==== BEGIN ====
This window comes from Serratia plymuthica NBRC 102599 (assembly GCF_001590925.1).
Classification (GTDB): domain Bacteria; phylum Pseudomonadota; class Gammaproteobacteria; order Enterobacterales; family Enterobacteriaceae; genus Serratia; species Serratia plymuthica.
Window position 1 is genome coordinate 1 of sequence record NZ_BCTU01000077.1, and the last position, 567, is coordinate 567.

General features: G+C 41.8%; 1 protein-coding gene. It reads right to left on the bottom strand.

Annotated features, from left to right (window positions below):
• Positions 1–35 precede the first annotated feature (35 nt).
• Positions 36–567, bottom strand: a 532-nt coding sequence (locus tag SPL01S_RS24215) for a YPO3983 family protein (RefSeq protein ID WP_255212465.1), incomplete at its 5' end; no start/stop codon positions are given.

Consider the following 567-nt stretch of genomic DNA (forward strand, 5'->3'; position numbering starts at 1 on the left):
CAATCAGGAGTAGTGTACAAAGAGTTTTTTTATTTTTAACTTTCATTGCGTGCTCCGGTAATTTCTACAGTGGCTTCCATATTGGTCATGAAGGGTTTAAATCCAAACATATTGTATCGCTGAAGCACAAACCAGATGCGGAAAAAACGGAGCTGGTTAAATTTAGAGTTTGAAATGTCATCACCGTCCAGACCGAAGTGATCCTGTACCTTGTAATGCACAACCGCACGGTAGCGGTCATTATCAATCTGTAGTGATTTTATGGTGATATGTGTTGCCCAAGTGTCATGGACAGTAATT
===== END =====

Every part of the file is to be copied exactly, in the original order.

This window comes from Serratia plymuthica NBRC 102599 (assembly GCF_001590925.1).
Classification (GTDB): domain Bacteria; phylum Pseudomonadota; class Gammaproteobacteria; order Enterobacterales; family Enterobacteriaceae; genus Serratia; species Serratia plymuthica.
Window position 1 is genome coordinate 1 of sequence record NZ_BCTU01000077.1, and the last position, 567, is coordinate 567.

General features: G+C 41.8%; 1 protein-coding gene. It reads right to left on the bottom strand.

Annotated features, from left to right (window positions below):
• Positions 1–35 precede the first annotated feature (35 nt).
• Positions 36–567, bottom strand: a 532-nt coding sequence (locus tag SPL01S_RS24215) for a YPO3983 family protein (RefSeq protein ID WP_255212465.1), incomplete at its 5' end; no start/stop codon positions are given.

Consider the following 567-nt stretch of genomic DNA (forward strand, 5'->3'; position numbering starts at 1 on the left):
CAATCAGGAGTAGTGTACAAAGAGTTTTTTTATTTTTAACTTTCATTGCGTGCTCCGGTAATTTCTACAGTGGCTTCCATATTGGTCATGAAGGGTTTAAATCCAAACATATTGTATCGCTGAAGCACAAACCAGATGCGGAAAAAACGGAGCTGGTTAAATTTAGAGTTTGAAATGTCATCACCGTCCAGACCGAAGTGATCCTGTACCTTGTAATGCACAACCGCACGGTAGCGGTCATTATCAATCTGTAGTGATTTTATGGTGATATGTGTTGCCCAAGTGTCATGGACAGTAATT